Addis Ababa (AFP) -
US Secretary of State Antony Blinken on Wednesday urged Ethiopia to 'deepen the peace' in its war-torn north, as he announced a $331-million aid package to the country during a visit aimed at repairing relations shaken by the two-year conflict.
The top US diplomat was paying his first visit to the longstanding ally since the end of the war in Tigray, which claimed 500,000 lives according to US estimates, and led Washington to sever trade preferences with Africa's second most populous nation.
As China and Russia increasingly seek influence in Ethiopia and around the continent, Blinken opened his visit by voicing hope for better relations as he sipped Ethiopia's celebrated coffee at the foreign ministry.
'It is a very important moment, a moment of hope, given the peace in the north that has taken hold,' Blinken said.
'There is a lot to be done. Probably the most important thing is to deepen the peace that has taken hold in the north.'
Blinken, who alleged crimes against humanity were committed during the war, said his goal was 'strengthening the relationship' with Ethiopia, home of the African Union, as US President Joe Biden pushes for closer relations with African nations.
Blinken later met with Prime Minister Abiy Ahmed, who wrote on Twitter that the two 'agreed to strengthen the longstanding bilateral relations (between) our countries with a commitment to partnership' during talks that were closed to the press.
- 'Life-saving support' -
Later in the day, Blinken announced fresh humanitarian assistance worth more than $331 million to Ethiopia, which is also grappling with a record drought in its southern and southeastern regions.
'This funding will provide life-saving support to those displaced and affected by conflict, drought, and food insecurity in Ethiopia,' Blinken said as he toured a UN logistics hub in Addis Ababa for food relief.
The new aid, which brings total US humanitarian assistance to Ethiopia to more than $780 million in the US fiscal year 2023, is intended 'for everyone -- not one group or region', Blinken told reporters.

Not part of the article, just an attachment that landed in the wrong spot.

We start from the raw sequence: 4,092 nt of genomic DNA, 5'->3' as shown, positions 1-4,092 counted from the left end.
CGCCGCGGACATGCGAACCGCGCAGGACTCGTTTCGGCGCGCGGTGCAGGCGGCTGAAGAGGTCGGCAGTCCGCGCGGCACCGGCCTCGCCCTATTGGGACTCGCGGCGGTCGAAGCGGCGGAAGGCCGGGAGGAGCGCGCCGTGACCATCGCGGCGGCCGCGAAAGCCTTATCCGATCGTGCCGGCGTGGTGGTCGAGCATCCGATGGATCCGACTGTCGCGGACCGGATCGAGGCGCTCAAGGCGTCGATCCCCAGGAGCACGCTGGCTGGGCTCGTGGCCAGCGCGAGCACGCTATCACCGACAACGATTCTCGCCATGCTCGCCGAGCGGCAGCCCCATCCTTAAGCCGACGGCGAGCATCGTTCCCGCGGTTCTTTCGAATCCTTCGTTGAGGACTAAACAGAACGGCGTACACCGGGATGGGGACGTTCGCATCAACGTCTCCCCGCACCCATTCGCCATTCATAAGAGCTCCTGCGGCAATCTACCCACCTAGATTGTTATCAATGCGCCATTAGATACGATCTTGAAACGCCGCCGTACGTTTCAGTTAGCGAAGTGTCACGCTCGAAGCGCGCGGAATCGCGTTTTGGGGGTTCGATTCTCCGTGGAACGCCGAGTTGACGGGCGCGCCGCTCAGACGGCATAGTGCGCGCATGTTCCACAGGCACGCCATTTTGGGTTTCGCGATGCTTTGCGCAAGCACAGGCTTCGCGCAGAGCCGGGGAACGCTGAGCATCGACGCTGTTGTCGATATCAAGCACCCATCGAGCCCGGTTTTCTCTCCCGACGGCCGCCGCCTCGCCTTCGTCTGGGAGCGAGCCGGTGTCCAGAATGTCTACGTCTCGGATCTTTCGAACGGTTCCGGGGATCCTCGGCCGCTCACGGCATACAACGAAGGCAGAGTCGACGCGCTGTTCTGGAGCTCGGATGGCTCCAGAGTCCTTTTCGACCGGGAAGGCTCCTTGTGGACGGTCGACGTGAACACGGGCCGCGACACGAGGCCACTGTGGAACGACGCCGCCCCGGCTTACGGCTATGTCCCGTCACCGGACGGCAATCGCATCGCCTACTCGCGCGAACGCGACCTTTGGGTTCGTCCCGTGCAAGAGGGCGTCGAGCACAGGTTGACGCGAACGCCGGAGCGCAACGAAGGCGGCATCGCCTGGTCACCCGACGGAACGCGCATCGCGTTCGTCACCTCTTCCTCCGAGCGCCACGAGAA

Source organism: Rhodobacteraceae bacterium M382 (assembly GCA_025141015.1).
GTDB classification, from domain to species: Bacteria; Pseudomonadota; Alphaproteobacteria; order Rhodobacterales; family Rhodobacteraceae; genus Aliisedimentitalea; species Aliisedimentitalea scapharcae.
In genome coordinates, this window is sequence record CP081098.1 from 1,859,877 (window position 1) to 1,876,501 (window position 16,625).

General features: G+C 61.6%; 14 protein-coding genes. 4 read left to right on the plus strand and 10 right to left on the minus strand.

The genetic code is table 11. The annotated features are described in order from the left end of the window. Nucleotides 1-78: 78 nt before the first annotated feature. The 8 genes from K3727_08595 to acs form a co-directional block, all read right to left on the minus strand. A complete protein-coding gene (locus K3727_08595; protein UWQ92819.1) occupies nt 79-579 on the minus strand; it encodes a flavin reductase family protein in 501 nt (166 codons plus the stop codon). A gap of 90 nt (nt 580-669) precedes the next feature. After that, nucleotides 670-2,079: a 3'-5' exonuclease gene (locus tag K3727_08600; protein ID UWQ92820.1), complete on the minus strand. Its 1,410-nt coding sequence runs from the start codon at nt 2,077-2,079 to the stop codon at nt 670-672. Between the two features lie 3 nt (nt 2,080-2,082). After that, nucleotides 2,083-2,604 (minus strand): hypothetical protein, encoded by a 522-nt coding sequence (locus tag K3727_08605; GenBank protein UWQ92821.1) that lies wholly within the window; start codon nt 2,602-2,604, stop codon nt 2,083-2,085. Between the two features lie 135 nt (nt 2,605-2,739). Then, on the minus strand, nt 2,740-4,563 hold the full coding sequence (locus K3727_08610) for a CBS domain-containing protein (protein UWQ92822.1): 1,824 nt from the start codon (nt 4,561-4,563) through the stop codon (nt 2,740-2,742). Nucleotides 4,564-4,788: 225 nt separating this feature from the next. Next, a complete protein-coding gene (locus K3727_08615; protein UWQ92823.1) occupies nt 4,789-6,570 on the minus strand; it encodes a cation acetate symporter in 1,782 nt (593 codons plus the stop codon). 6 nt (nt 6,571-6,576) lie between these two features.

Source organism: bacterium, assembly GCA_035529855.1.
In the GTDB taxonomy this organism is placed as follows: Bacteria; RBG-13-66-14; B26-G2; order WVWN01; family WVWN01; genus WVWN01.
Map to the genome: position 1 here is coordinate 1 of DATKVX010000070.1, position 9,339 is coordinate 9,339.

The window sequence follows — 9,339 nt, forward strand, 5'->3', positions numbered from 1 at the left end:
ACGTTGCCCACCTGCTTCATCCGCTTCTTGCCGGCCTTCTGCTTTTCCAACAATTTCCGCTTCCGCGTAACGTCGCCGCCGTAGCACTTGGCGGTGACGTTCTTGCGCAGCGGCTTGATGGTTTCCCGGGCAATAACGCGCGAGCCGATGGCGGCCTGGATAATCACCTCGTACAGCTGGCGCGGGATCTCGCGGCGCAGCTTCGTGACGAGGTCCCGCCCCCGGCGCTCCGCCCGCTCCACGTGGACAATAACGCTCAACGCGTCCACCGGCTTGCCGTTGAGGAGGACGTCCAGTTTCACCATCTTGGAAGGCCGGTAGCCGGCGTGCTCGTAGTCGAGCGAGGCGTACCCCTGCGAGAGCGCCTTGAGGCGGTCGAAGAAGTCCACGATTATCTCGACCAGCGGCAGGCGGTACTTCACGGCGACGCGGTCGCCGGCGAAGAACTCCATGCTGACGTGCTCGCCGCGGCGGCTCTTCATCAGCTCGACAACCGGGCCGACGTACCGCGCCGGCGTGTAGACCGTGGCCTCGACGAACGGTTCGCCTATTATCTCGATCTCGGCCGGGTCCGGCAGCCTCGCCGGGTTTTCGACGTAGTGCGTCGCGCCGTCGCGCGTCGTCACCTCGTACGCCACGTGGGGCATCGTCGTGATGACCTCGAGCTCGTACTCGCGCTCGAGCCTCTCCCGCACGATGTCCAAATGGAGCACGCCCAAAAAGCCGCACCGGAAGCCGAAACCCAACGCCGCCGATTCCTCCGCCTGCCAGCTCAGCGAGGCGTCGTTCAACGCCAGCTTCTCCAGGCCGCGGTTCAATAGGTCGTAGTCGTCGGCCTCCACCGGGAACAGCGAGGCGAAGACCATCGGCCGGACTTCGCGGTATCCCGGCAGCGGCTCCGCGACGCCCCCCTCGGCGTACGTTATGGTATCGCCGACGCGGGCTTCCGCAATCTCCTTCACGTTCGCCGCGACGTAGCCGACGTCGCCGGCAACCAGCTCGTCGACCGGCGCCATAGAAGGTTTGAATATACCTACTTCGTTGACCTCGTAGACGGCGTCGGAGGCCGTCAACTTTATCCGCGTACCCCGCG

'We want to make sure whoever is in need gets that assistance.'
Blinken walked past packed split peas and vegetable oil donated by the United States and, pointedly, wheat gifted by Ukraine, the invaded nation's flag emblazoned on the sacks, as Washington presses Russia to renew a grain export deal.
- Calls for accountability -
Abiy, a Nobel Peace Prize winner, was once seen as at the vanguard of a new generation of forward-looking African leaders, but his reputation took a beating in Washington over the Tigray war.
The violence erupted when the Tigray People's Liberation Front (TPLF), which once dominated Ethiopian politics, attacked military installations, prompting a major offensive by Abiy's government with backing from neighbouring Eritrea.
The TPLF came close to marching on the capital but, beaten back by pro-Abiy forces, agreed to disarm under a November 2 accord negotiated in South Africa by the African Union with US participation.
A key goal of Ethiopia is a return to the African Growth and Opportunity Act, US legislation that gave it duty-free access for most products to the world's largest economy, but Washington has made no commitments.
Abiy has pledged to restore basic services in war-wracked Tigray, though it is impossible to assess the situation on the ground due to restrictions on media access.
Human Rights Watch and Amnesty International have both urged Blinken to press for full implementation of the peace deal and accountability for past abuses.
'Failure to do so will send a signal to perpetrators everywhere that the US will not stand up for justice,' Amnesty's Africa advocacy director Kate Hixon said.
The Tigray war has been one of the deadliest in the 21st century, with a US-estimated toll higher than that from Russia's invasion of Ukraine, which has drawn far more global attention.
Moscow has gone on a diplomatic offensive in Africa, including in Ethiopia, hoping the continent will stay neutral rather than join Western sanctions against it.
Russia's efforts follow years of inroads in Africa by China, which has also offered the continent's leaders relationships unencumbered by Western pressure on human rights.